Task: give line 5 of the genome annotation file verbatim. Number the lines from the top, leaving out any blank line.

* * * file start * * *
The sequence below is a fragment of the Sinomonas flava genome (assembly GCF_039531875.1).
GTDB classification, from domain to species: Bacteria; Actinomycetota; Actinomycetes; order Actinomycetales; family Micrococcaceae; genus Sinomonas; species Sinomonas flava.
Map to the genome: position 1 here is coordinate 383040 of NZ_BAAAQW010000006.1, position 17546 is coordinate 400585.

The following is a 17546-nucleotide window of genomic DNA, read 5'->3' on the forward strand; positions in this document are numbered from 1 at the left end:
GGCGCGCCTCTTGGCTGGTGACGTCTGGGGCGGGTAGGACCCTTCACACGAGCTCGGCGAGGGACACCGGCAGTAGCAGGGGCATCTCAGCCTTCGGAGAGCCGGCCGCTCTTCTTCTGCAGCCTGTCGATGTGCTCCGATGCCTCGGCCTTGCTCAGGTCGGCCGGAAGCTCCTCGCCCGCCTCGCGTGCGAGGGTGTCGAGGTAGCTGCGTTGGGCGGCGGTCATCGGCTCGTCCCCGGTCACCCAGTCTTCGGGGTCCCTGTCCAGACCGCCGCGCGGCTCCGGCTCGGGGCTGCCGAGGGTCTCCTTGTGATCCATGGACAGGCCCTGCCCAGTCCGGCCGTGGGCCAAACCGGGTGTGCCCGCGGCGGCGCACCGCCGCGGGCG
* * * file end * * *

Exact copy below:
GGCGCGCCTCTTGGCTGGTGACGTCTGGGGCGGGTAGGACCCTTCACACGAGCTCGGCGAGGGACACCGGCAGTAGCAGGGGCATCTCAGCCTTCGGAGAGCCGGCCGCTCTTCTTCTGCAGCCTGTCGATGTGCTCCGATGCCTCGGCCTTGCTCAGGTCGGCCGGAAGCTCCTCGCCCGCCTCGCGTGCGAGGGTGTCGAGGTAGCTGCGTTGGGCGGCGGTCATCGGCTCGTCCCCGGTCACCCAGTCTTCGGGGTCCCTGTCCAGACCGCCGCGCGGCTCCGGCTCGGGGCTGCCGAGGGTCTCCTTGTGATCCATGGACAGGCCCTGCCCAGTCCGGCCGTGGGCCAAACCGGGTGTGCCCGCGGCGGCGCACCGCCGCGGGCG